Within the territory of Azerbaijan, oil has been exploited for domestic consumption for well over 1,000 years. In 1846 the first successful industrial oil well was drilled on the outskirts of Baku, the Azerbaijani capital – more than a decade before ‘Colonel’ Edwin Drake struck oil in Pennsylvania, USA. By the turn of the century Baku had become the world’s biggest oil producer, attracting an influx of foreign oil companies who established operations in and around the city. Azerbaijan is likewise home to the very first oil pipelines, constructed around the Absheron peninsula, not to mention the Baku-Batumi pipeline, which when launched in 1907 was the longest of its kind in the world.
A century on, and Azerbaijan has once again come to be regarded as a key player in global energy politics. This re-emergence, which began in the mid-1990s and has strengthened ever since, can be primarily attributed to three factors: huge remaining oil and gas reserves, a location at the crossroads of Europe and Asia (linking major supply routes across the region) and a transparent system of energy revenue management. Hardly a day now passes without some mention in the media of the country’s key role in ensuring Europe’s energy security.
Azerbaijan’s proven (as opposed to potential) oil reserves have been estimated at seven billion barrels, currently allowing for a peak production capacity of roughly one million barrels per day. As for natural gas, proven reserves are estimated at just under one trillion cubic metres, and in 2007 the country became a net exporter following the launch of the Shah Deniz gas field. Although not game changers in global perspective, these figures do enable Azerbaijan to play a vital role in its neighborhood, where demand for oil and gas continues to increase.
As far as energy export routes are concerned, the Azerbaijani government has pursued a policy of diversification, thus avoiding over-dependence on any single country, which in the event of conflict could disrupt energy supplies. Alongside the Baku-Tbilisi-Ceyhan (BTC) and Baku-Tbilisi-Erzurum (BTE) pipelines, Azerbaijan’s two leading westbound outlets for oil and gas respectively, new routes have been constructed toward Black Sea ports in both Russia and Georgia; a new gas pipeline to Iran is also under way. Late last year Azerbaijan signed an agreement to export its gas to Russia – a striking reversal of roles, given that until just a few years ago Azerbaijan was importing natural gas from Russia to meet domestic demand. Moreover, negotiations are currently being held over the construction of facilities at Georgian ports which will enable liquefied natural gas (LNG) to be shipped to potential consumers such as Bulgaria and Romania.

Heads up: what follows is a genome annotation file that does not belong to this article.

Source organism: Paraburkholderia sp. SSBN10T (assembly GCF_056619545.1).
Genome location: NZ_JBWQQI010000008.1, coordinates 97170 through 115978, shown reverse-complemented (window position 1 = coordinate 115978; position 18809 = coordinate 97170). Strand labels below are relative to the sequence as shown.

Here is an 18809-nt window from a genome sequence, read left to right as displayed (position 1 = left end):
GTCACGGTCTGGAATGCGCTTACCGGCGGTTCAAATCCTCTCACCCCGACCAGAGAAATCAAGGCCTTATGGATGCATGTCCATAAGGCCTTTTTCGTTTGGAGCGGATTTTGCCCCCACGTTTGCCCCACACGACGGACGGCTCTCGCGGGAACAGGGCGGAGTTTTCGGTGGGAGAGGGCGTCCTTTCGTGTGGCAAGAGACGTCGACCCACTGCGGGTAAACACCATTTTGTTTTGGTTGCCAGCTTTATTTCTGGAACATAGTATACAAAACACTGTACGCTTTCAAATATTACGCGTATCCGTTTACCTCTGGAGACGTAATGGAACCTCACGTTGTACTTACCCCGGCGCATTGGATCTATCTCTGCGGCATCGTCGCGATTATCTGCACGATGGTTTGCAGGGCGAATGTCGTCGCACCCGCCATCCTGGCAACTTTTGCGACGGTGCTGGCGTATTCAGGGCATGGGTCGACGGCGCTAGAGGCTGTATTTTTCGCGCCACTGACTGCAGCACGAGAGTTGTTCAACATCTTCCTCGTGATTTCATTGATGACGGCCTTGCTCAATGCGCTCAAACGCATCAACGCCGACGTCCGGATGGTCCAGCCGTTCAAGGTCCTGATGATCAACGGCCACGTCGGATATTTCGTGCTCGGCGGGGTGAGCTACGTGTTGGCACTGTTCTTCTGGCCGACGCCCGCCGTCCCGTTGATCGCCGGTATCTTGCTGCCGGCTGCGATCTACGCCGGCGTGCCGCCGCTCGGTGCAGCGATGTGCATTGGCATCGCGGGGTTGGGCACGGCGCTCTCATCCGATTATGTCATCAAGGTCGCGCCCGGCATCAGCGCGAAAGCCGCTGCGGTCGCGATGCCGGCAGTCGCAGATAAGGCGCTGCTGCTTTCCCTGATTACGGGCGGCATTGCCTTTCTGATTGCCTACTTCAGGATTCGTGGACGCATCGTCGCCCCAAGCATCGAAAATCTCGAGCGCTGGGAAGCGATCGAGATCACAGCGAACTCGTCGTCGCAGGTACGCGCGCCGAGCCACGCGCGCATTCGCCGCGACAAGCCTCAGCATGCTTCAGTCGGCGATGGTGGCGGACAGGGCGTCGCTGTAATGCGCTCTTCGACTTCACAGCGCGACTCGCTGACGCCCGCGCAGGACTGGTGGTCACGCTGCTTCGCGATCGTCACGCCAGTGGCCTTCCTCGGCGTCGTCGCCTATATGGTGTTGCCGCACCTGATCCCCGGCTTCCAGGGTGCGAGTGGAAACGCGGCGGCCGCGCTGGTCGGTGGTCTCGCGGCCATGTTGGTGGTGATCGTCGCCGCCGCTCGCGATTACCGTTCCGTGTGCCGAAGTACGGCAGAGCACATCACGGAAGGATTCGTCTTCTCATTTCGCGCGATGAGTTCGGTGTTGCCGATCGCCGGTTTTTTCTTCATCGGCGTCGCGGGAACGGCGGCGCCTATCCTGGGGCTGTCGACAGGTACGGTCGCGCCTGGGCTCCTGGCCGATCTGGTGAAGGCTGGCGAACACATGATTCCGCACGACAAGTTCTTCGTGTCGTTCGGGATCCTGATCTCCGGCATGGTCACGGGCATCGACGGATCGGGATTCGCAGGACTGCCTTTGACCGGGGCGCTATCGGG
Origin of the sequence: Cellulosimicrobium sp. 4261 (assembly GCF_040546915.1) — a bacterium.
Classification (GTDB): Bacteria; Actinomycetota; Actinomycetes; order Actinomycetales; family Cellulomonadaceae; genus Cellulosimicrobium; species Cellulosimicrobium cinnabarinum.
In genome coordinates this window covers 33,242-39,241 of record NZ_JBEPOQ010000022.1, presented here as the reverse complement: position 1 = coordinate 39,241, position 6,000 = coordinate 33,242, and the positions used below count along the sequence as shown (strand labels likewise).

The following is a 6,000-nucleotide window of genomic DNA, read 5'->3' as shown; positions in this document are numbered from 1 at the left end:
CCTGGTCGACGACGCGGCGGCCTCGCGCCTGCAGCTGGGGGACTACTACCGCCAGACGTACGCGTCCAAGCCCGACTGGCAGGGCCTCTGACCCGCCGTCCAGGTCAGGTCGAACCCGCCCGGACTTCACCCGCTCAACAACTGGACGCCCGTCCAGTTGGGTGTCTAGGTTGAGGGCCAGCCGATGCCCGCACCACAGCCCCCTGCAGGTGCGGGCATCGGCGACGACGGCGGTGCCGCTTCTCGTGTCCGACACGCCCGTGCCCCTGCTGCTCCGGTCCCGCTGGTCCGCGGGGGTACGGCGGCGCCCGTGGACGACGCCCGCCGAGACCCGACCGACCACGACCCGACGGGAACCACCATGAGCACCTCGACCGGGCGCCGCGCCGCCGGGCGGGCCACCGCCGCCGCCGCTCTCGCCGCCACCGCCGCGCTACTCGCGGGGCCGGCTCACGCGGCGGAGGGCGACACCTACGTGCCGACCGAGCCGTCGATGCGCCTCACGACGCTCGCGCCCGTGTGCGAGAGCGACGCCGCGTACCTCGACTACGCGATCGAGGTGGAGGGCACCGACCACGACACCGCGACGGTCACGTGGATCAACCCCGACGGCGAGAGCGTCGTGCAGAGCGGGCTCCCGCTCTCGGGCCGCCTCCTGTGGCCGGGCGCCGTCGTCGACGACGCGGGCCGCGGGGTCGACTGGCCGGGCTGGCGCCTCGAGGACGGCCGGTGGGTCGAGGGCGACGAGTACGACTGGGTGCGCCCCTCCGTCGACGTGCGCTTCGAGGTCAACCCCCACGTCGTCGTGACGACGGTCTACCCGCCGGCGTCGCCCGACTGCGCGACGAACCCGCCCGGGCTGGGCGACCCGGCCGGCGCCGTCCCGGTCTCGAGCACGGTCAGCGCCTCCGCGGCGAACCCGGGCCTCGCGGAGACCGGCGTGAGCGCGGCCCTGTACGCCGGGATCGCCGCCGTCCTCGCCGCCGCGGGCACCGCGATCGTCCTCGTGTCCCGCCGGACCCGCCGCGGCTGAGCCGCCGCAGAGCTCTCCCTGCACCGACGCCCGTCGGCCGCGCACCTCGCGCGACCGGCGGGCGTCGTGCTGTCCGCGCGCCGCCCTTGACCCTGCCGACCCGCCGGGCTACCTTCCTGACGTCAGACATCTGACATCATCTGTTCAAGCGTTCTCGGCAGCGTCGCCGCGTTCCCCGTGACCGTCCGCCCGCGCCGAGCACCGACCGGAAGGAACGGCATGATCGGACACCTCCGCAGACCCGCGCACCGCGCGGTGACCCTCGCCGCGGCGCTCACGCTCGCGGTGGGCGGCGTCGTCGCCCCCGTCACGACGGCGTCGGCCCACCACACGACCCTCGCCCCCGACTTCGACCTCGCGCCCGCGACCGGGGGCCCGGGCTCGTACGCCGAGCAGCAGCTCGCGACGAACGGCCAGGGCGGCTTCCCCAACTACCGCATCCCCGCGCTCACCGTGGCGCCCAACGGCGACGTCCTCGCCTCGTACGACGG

Of course, Azerbaijan continues to export much of its oil and gas toward European markets, mainly via the BTC and BTE pipelines. In addition, Azerbaijani gas is now re-exported through Turkey’s domestic gas network to Greece and Italy. Meanwhile Azerbaijan’s political leadership has given its full support to the construction of the Nabucco gas pipeline, which when complete will effectively extend the BTE pipeline from Turkey to Austria.
However, exploiting energy resources is one thing – building a solid framework to manage energy revenues is quite another, and often more of a challenge. Having observed the difficulties encountered by other energy-rich countries, in 1999 the government established its State Oil Fund. Oil revenues are accumulated in the Fund, which in turn exercises responsibility over the management of those revenues, transfers to state budgets (in emergencies) and investing in strategic projects. So far, oil revenues have been used to solve housing shortages created by the Armenian occupation of Azerbaijani territories, establish an overseas scholarship for some 5,000 Azerbaijani students and build a water pipeline extending toward Baku. Azerbaijan was the first country to join the Extractive Industries Transparency Initiative initiated by former Prime Minister Tony Blair, and in 2007 the State Oil Fund was recognised by the UN for its transparency and responsiveness.
Based on these achievements, Azerbaijan has now stepped up efforts to develop its abundant renewable energy resources. The government’s Agency for Alternate and Renewable Energy was formed last year to coordinate attempts to derive power from the sun, wind and water, which although still incipient could one day service a considerable part of total domestic energy demand. These ambitious efforts are part of a long-term energy policy that envisages a leading role for Azerbaijan in green energy.
The combination of a visionary and focused energy policy with an expanding international significance will pave the way for Azerbaijan to build upon its past successes and sustain its importance, both regionally and globally, as a producer and transporter of energy.